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Kyrgyzstan “Opens Skies”. What Does it Mean?

On January 25, Kyrgyzstan brings into effect the amendments to the Aviation Code – the country has announced the fifth freedom of the air and the open skies policy application. The aircraft of foreign airlines may now land in Kyrgyz airports, take passengers or cargo and continue on.


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The new law gives a right not only for transit flights, but also guarantees the government non-intervention in the pricing, routing and airlines.

The explanatory note to the draft law declares that the “Open skies” will strengthen the civil aviation of Kyrgyzstan, meet the growing public demand for diversified and affordable air tickets and air freight, as well as ensure high level of flight security due to the fleet rejuvenation.

One of the initiators of the draft law, legislator Abdyvakhap Nurbaev, said that the implementation of open skies policy will ensure the expansion of flight network due to the transit between Asia, Europe and Middle East and reduction of airfares.

We have not done any calculations, but we have studied the experience of Armenia, Georgia, Singapore and South Korea, where the fifth freedom of the air allowed reducing airfare by 30 per cent. We have permitted the transit unilaterally and expect a drop in prices by 40 per cent.
Today Kyrgyzstan has air links only with 9 countries, being the least connected country in Central Asia. The average airfare in Kyrgyzstan, compared to Kazakhstan and Uzbekistan, is 39 per cent or 350 US dollars higher in money equivalent.

If we compare airfares of international and domestic airlines in the same destinations, the difference is small.

According to a representative of one of the tour operators, Azat Isakov, Kyrgyzstan has a segment of passengers who don’t care about the airline, but care about low fares. However, there’s another category of people who prefer to use foreign airlines only. They don’t care about the price, but are ready to overpay for comfort.

“The Kyrgyzstanis often prefer Aeroflot, Turkish Airlines and Pegasus Asia among international airlines,” Isakov said.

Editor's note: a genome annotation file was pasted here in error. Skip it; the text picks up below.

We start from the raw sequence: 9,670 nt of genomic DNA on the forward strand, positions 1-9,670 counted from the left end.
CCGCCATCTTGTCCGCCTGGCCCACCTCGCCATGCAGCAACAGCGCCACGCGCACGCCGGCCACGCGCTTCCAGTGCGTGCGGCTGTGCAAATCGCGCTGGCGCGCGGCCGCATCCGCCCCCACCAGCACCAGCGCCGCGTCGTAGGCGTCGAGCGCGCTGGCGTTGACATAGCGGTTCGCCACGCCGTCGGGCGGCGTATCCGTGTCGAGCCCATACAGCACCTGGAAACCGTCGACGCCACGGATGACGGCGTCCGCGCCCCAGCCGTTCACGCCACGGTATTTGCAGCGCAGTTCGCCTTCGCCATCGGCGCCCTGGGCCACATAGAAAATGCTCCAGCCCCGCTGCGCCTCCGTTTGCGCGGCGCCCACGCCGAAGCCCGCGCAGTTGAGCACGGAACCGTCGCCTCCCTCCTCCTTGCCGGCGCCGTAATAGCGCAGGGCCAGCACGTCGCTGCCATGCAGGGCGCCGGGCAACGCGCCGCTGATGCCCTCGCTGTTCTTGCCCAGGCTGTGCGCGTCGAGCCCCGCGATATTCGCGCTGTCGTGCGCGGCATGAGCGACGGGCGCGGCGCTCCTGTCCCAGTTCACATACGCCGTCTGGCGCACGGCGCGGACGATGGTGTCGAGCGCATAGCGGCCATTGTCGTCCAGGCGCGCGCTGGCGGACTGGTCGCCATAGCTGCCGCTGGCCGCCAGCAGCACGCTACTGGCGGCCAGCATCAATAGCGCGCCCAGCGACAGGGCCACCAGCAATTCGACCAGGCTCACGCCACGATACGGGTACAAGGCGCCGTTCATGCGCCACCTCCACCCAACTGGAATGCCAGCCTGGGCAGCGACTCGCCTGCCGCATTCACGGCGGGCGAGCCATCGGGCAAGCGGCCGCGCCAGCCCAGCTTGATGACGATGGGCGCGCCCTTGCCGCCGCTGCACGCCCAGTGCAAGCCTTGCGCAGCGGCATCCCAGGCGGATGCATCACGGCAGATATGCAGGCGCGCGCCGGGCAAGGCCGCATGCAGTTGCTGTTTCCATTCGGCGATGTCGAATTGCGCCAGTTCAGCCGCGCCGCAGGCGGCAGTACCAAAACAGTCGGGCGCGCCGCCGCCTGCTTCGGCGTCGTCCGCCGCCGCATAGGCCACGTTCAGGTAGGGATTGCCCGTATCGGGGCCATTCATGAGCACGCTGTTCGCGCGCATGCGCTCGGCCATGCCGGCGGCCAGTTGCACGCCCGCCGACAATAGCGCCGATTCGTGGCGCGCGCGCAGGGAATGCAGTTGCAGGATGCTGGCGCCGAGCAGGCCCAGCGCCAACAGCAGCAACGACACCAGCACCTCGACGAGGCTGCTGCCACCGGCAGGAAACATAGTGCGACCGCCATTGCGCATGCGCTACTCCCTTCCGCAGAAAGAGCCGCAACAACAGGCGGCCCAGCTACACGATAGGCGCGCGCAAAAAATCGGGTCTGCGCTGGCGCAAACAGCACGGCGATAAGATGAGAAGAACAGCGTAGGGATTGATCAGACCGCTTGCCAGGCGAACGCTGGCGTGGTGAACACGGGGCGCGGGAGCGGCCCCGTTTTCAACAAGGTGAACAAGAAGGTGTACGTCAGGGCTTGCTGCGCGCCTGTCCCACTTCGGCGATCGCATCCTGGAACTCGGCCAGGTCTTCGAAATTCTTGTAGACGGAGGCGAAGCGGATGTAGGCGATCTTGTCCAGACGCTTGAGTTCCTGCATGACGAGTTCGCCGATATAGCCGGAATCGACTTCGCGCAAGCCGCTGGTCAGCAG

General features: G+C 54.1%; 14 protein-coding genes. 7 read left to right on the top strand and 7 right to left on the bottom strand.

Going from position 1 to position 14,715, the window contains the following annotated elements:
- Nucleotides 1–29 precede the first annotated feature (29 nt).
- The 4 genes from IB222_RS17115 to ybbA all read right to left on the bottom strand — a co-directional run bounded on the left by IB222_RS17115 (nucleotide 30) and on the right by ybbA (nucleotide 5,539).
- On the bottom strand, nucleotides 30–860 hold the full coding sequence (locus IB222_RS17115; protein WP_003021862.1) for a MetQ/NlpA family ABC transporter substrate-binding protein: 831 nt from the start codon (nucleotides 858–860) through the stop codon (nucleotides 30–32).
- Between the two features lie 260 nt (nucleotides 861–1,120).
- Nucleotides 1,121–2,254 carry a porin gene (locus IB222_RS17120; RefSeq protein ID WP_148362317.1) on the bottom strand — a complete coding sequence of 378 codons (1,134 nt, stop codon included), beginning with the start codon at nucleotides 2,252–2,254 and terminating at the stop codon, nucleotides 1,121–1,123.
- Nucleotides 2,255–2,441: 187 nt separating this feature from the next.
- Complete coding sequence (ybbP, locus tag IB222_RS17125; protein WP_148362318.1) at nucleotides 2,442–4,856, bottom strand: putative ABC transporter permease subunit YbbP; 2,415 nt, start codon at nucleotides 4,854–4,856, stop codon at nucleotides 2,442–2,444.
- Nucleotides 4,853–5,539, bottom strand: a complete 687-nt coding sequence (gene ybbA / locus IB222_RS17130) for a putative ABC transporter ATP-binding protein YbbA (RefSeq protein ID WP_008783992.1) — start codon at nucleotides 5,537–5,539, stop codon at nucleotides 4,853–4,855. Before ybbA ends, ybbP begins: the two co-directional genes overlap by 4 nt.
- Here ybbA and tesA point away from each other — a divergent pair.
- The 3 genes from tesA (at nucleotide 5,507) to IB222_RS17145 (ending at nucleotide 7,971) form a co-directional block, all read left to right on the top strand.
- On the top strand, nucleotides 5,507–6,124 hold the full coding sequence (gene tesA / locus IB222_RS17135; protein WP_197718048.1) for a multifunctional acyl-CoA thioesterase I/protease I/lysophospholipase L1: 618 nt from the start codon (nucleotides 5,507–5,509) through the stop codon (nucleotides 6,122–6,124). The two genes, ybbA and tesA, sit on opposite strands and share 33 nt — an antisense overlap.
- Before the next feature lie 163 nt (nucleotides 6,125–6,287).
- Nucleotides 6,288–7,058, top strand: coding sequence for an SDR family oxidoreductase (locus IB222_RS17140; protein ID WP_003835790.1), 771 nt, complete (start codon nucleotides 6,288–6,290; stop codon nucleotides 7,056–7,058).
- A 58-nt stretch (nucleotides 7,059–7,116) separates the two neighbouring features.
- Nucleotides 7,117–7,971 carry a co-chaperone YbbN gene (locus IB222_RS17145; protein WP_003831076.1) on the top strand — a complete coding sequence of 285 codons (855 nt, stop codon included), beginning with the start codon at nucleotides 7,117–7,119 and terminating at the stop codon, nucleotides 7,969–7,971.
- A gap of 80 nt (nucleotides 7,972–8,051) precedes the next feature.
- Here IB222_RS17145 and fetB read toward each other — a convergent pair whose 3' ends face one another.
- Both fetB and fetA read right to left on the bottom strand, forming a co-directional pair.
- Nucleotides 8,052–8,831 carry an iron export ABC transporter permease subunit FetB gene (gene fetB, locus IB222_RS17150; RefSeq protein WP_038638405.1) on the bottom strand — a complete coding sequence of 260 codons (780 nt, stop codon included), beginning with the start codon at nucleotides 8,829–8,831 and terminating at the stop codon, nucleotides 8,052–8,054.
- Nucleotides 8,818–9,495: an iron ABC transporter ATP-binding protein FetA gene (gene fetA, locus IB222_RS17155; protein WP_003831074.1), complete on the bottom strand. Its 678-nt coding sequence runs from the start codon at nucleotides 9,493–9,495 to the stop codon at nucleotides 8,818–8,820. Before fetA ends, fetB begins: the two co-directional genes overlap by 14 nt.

Old fleet

According to the Civil Aviation Agency of the ministry of transport and roads, the fleet of Kyrgyzstan has 32 aircraft, including 8 helicopters. Only 10 out of remaining 24 passenger aircraft are airworthy.

The age of every fifth aircraft is above 40 years, and their average age is 28.

According to specialists, the average lifecycle of passenger aircraft varies from 40 to 60 thousand flight hours or 25-30 years.

In 2009, both landing gears collapsed during the landing of An-24 aircraft at the airport of Osh. Three years later, the national government banned all passenger flights by Soviet aircraft. According to the order, An-24 was not equipped with modern equipment ensuring security, including the ground and airborne collision avoidance system.

Today the fleet of Kyrgyzstan has 6 aircraft of this brand. However, it’s not the oldest non-operational aircraft in the country. There are also a 44-year-old Yak-40, 38-year-old An-26, and 30-year-old SAAB SF-340A.

For comparison, Russian Aeroflot has 253 aircraft, whose average age is 4 years. The Kazakhstan-based airline Air Astana has 35 aircraft, whose average age is 10 years.

Growth is not enough

According to statistical data, the air transportation market of Kyrgyzstan has grown in recent years. In 10 years, the number of flights has increased by almost 75 per cent.

More than 3.5 million passengers passed through the airports of Kyrgyzstan in 2017. The number has almost doubled in five years, from 2013 to 2017.

However, according to law drafters, Kyrgyzstan is unable to develop its aviation industry dynamically and to increase the number of destinations.

Today domestic and international airlines operate flights within 3000 km. One can make a connecting flight only at three international airline hubs – Moscow, Istanbul and Dubai – and then head towards any place in the world. There are no direct flights to the United States, European Union or Southeast Asia.

For example, one can reach 11 hubs from Almaty and more than 26 international destinations, while the difference in one-way airfare is 100 dollars, on the average.